The elaboration of the shell game called cups-and–balls came into being in Europe in the 12th century a.d.   It was probably a side-issue of the poker strategy game of bilboquet played by children, in which a cup on the end of a stick is used to catch a ball attached to it by a string.  The cups (inverted on a table) can, of course, be used in exactly the same way as shells.  The elaboration came with the use of three cups and two colored balls.  The balls could be made to seem to move from one cup to another by false pockets in the cups (as in the egg-bag trick used by modern conjurers).

Later still, thimbles and a pea were used, and the cheat working the game came to be known as a “thimble-cove” or “Thimple-rigger.”  Villainy Unmask’d, an anonymous book published  in London in 1752, warns its readers especially against the dangers of betting tips on which of the thimbles the pea will be under:  “It is under none of them.”  But, as the British sociological journalist Henry Mayhew noted in London Labour and the London Poor (1851). The warning apparently wasn’t taken; for by then “the thimble trick” had assumed the status of an open street game.

During the 19th century, American confidence  men on Mississippi river boats used walnut shells and a pea or ball of paper, varied with the three-card trick.  The American historian John O’Connor says that the down-river passengers “allowed themselves to be fooled by any simplicity, but that on the journey back a greater degree of sophistry was needed.”  The river-boat swindlers also enticed the innocent travelers (according to O’Connor) into games of chase-the-queen,  “setting up their trays in the best positions under the winnings and seeing to it that their partners set amongst the passengers were of good dress and mien.”

A more modern version of the game is play today with bottle caps from beer or Coca Cola bottles.  Wherever it’s played, the innocent who believes that his eyes are sharp enough to follow the movements of the shell, bottle cap, or queen, or that because he has spotted a bent corner on the key card he has an advantage over the operated well, he’ll learn.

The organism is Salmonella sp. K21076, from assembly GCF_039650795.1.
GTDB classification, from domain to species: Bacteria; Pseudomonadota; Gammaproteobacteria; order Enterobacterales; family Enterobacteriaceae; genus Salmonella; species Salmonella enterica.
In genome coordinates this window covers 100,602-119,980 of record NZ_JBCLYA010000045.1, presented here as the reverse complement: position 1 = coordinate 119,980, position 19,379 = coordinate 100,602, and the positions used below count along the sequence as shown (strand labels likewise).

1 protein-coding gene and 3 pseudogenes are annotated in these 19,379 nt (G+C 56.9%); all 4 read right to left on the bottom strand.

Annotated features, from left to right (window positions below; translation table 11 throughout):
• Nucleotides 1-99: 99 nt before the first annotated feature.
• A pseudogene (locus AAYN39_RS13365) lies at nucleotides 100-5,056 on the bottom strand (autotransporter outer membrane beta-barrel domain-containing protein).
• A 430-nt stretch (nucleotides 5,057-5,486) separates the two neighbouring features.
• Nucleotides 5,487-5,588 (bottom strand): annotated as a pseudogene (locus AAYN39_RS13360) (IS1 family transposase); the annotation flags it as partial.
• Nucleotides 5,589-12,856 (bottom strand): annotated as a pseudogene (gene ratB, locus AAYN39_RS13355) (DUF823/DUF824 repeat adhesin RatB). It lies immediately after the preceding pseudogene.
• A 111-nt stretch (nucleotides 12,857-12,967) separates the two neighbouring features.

The innocent stands a better chance in the widely played match game (mora in Italy; and atep, still, in Egypt, even though matches are now used rather than fingers), for cheating is not an invariable feature of its operations.  The match game is wholly a guessing game, but your chances of winning are proportionate to your mathematical and psychological abilities.  Broadly, the object of the game is for one player to guess the total number of matches held in the right hands of all the other players.  He bases his guess on the knowledge that each player has three matches and may conceal none, one, two, or all of them in his right hand.  Any number can play.

Organized match games at Baden, Macao, Las Vegas, and other gambling centers usually have six players and big stakes.  But wherever the game is played by people , it is also played informally for small stakes such as rounds of drinks or bus fares.  The rules are simple: Each player must have an opportunity to be last caller in a series of games (because the last player to call his guess has distinct mathematical and psychological advantages); and bluffing can be as important as it is in poker.

A late 19th century version of Charles Fey’s first slot machine.  Left a simplied diagram of a slot machine’s mechanism.  The coin starts a timing device (A) that turns a rod (B) like a clock’s hands.  One device governs each of three reels; pulling the handle spins the reels, and after a few seconds the rods stops them.

In all games of pure chance, for that matter,the rules of play are simple-which is why they attract such vast numbers of amateur (but determined ) players.  One of the simplest gambles, known all over the world, is the slot machine (called the “fruit machine” in Britain – and also, practically everywhere, called the “one-armed bandit”).

As nearly everyone knows, the slot machine is a mechanical device that absorbs coins.  Each coin inserted allows the player to pull a lever that sets three independent vertical reels spinning.  The peripheries of the reels bear colored symbols (some of them representations of fruit), and if they come to rest with specified combinations of symbols running parallel to a “payoff line,” the machine dispenses some of its coins to the player.  The player backs nothing but the chance that his pull on the lever will bring the reels to rest at a favorable combination.  The slot machines can be geared to pay back any percentage of the coins it absorbs – 82 to 94 per cent being as fair as you can find.  There are 20 symbols on each reel, which means that there are 8000 possible combinations of symbols.  But only 12 of these will pay back any coins.